Friday, Dec 7 Balloons to Santa during our recess time from the playground
Friday, Dec 14 Winter Wonderland Festival @ Candy Gum
Wednesday, Dec 19 Last day of school
Classes resume: Monday, January 7, 2013

 

December 2012 Newsletter

Winter Wonderland

OBJECTIVES

Knowledge

Vocabulary         Snow, Snowman, Jolly, Soul, Happy, Corn-Cob Pipe, Button, Scarf, Mittens, Coal, Fairytale, Magic, Silk, Hat, Tree, Wish, Stars, Bright and Santa

Language Patterns          I wish … , we wish … It’s cold/hot/warm, I wish…, This is/These are

Books    The Polar Express, I Can’t Wait Until Christmas, Santa’s Helpers, My Christmas Treasury, Rudolph, The Red-Nosed Reindeer, Santa’s Toy Shop, Wee Mouse Christmas, Santa’s Sleigh.

Concepts             Hot /Cold Light/Dark Asleep/Awake Apart/Together Giving/Receiving

Action Verbs      Give, serve, get, sing, dance, jump. / Make, sing, dance, turn, hop, give, get, laugh.

Color     Green, Red, introduce White.

Math Skills          Review circle and square. Introduce number 2.

Science discoveries         Explore with light and shadows. Work with different sounds. Compare temperatures.

Chemical reactions with heat and temperature

Recognizing sounds: bells, train, whistle, snoring, etc.

Motor Skills

Fine Motor Skills               Practice stirring, mixing, pouring. Twisting and tying chenille stems.

Physical Development Objective              Following rhythm patterns. Dancing coordination while following motions and rehearsing for Winter Festival. Other exercises: 3 step obstacle courses, jumping and kicking.

Fine Arts

Fine Arts Skills   Practice the use of their handprints in new fabrics. Learn how to press and trace straight lines with the use of different paint brushes.

Music    Focus on rhythm sequences using different songs and rhymes. Program songs: Frosty the Snowman, He’s Got the Whole World and This Little Light of Mine.

Socio-emotional

Value of the Month        Generosity.

 

Calendar dates and reminders:

Wednesday, Dec 5 Santa is coming to Toddler Tree! Individual photo session with Baby Madero in our gym

Friday, Dec 7 Balloons to Santa during our recess time from the playground

Friday, Dec 14 Winter Wonderland Festival @ Candy Gum

Wednesday, Dec 19 Last day of school

Classes resume: Monday, January 7, 2013

 

December Newsletter

OBJECTIVES

Vocabulary

Twinkle, star, high, diamond, jingle bells, swing, sleigh ride, shake, side to side , up and down, turning, teddy bear, train, santa claus, Christmas tree, snowman, reindeer, sphere, candy cane, snowflake and merry Christmas.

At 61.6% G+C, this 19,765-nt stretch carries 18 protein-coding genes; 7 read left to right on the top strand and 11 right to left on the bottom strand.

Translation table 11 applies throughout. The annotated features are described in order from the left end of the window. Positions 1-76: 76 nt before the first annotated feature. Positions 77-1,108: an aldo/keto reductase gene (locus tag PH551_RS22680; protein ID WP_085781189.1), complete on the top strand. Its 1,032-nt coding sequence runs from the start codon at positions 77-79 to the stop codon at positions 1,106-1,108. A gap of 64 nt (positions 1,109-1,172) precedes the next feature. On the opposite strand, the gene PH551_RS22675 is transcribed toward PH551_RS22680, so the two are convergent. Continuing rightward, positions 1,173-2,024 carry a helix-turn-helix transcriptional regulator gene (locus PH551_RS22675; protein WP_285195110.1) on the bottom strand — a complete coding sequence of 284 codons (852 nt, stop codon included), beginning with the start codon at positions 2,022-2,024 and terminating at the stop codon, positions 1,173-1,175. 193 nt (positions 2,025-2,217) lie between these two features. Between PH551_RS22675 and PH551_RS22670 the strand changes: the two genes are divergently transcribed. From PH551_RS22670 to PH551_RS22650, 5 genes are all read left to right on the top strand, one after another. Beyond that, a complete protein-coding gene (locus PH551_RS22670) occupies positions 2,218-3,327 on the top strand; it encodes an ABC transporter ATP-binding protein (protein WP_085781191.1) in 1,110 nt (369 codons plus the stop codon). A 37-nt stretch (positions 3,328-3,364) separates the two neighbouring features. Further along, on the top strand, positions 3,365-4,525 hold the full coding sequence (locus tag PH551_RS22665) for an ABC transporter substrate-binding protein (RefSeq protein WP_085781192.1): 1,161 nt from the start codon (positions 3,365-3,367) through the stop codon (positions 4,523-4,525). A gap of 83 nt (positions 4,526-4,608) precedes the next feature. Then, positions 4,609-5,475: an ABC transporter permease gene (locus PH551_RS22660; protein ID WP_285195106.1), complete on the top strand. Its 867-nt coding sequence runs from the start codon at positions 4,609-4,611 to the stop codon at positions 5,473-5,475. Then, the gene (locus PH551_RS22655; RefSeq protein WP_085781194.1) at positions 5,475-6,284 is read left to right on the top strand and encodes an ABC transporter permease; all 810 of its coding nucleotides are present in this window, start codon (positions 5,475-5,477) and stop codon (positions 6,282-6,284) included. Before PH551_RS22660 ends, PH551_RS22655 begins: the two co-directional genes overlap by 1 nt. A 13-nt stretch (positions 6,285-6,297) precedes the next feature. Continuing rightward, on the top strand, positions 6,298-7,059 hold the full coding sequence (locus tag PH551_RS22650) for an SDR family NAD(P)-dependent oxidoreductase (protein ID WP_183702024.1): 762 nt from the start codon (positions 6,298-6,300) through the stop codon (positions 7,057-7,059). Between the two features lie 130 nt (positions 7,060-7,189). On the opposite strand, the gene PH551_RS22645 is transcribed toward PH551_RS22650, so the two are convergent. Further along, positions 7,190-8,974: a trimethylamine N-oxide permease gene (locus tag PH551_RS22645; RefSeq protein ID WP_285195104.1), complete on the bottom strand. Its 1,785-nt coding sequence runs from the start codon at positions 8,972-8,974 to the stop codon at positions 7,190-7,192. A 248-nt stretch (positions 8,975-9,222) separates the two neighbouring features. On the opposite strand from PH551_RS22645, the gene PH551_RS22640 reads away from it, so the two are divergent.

Language Patterns

I wish … , we wish … It’s cold/hot/warm, I wish…, This is/These are

Books

The Polar Express, I Can’t Wait Until Christmas, Santa’s Helpers, My Christmas Treasury, Rudolph, The Red-Nosed Reindeer, Santa’s Toy Shop, Wee Mouse Christmas, Santa’s Sleigh.

Concepts

Hot /Cold Light/Dark Asleep/Awake Apart/Together Giving/Receiving

Action Verbs

Give, serve, get, sing, dance, jump. / Make, sing, dance, turn, hop, give, get, laugh.

Color

Green, Red, introduce White.

Math Skills

Review circle and square. Introduce number 2.

Science discoveries

Explore with light and shadows. Work with different sounds. Compare temperatures.Chemical reactions with heat and temperatureRecognizing sounds: bells, train, whistle, snoring, etc.

Fine Motor Skills

Practice stirring, mixing, pouring. Twisting and tying chenille stems.

Physical Development Objective

Following rhythm patterns. Dancing coordination while following motions and rehearsing for Winter Festival. Other exercises: 3 step obstacle courses, jumping and kicking.

Fine Arts Skills

Handprint and footprint 2013 calendar.

Music

Focus on rhythm sequences.Winter Wonderland songs:Twinkle Twinkle little starTeddy BearJingle Bell Rock

Value of the Month

Generosity.

Calendar dates and reminders:

Wednesday, Dec 5 Santa is coming to Toddler Tree! Individual photo session with Baby Madero in our gym

Friday, Dec 7 Balloons to Santa during our recess time from the playground

Emilia Contrini’s birthday on December 13th

Friday, Dec 14 Winter Wonderland Festival @ Candy Gum

Wednesday, Dec 19 Last day of school

Classes resume: Monday, January 7, 2013